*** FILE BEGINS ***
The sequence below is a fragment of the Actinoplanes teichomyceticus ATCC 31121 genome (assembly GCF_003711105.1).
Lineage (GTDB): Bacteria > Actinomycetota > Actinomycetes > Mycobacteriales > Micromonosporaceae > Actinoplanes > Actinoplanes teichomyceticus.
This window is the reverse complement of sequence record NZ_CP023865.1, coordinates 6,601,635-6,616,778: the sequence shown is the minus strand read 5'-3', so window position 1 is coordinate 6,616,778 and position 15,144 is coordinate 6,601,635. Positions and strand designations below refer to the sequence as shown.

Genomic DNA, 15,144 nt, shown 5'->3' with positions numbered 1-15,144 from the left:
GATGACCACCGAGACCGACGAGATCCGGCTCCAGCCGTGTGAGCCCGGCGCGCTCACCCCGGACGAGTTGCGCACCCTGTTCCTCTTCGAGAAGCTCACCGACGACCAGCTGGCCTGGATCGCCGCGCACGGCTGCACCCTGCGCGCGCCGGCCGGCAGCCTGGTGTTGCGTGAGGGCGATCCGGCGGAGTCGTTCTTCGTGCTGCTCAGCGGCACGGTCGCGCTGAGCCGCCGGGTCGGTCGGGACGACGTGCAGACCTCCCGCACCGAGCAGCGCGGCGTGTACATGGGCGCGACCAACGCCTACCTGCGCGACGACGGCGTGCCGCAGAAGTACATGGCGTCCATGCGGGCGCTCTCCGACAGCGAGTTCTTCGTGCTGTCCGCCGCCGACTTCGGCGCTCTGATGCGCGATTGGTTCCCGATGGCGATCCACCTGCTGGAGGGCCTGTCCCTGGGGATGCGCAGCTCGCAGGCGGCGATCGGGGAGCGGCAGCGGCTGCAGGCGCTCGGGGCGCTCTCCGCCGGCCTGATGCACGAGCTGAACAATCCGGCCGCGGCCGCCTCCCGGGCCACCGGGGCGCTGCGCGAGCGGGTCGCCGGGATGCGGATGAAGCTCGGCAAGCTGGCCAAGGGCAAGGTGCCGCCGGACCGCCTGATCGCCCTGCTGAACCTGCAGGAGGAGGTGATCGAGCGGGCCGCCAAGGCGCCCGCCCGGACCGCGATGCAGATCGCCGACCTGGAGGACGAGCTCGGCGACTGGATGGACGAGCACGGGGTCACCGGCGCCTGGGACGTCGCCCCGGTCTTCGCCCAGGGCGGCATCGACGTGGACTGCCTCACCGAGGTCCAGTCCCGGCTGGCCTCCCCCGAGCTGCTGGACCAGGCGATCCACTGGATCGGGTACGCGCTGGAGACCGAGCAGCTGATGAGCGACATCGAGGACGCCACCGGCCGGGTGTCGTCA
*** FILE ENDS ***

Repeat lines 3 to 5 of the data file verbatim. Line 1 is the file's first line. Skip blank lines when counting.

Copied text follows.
This window is the reverse complement of sequence record NZ_CP023865.1, coordinates 6,601,635-6,616,778: the sequence shown is the minus strand read 5'-3', so window position 1 is coordinate 6,616,778 and position 15,144 is coordinate 6,601,635. Positions and strand designations below refer to the sequence as shown.

Genomic DNA, 15,144 nt, shown 5'->3' with positions numbered 1-15,144 from the left:
GATGACCACCGAGACCGACGAGATCCGGCTCCAGCCGTGTGAGCCCGGCGCGCTCACCCCGGACGAGTTGCGCACCCTGTTCCTCTTCGAGAAGCTCACCGACGACCAGCTGGCCTGGATCGCCGCGCACGGCTGCACCCTGCGCGCGCCGGCCGGCAGCCTGGTGTTGCGTGAGGGCGATCCGGCGGAGTCGTTCTTCGTGCTGCTCAGCGGCACGGTCGCGCTGAGCCGCCGGGTCGGTCGGGACGACGTGCAGACCTCCCGCACCGAGCAGCGCGGCGTGTACATGGGCGCGACCAACGCCTACCTGCGCGACGACGGCGTGCCGCAGAAGTACATGGCGTCCATGCGGGCGCTCTCCGACAGCGAGTTCTTCGTGCTGTCCGCCGCCGACTTCGGCGCTCTGATGCGCGATTGGTTCCCGATGGCGATCCACCTGCTGGAGGGCCTGTCCCTGGGGATGCGCAGCTCGCAGGCGGCGATCGGGGAGCGGCAGCGGCTGCAGGCGCTCGGGGCGCTCTCCGCCGGCCTGATGCACGAGCTGAACAATCCGGCCGCGGCCGCCTCCCGGGCCACCGGGGCGCTGCGCGAGCGGGTCGCCGGGATGCGGATGAAGCTCGGCAAGCTGGCCAAGGGCAAGGTGCCGCCGGACCGCCTGATCGCCCTGCTGAACCTGCAGGAGGAGGTGATCGAGCGGGCCGCCAAGGCGCCCGCCCGGACCGCGATGCAGATCGCCGACCTGGAGGACGAGCTCGGCGACTGGATGGACGAGCACGGGGTCACCGGCGCCTGGGACGTCGCCCCGGTCTTCGCCCAGGGCGGCATCGACGTGGACTGCCTCACCGAGGTCCAGTCCCGGCTGGCCTCCCCCGAGCTGCTGGACCAGGCGATCCACTGGATCGGGTACGCGCTGGAGACCGAGCAGCTGATGAGCGACATCGAGGACGCCACCGGCCGGGTGTCGTCA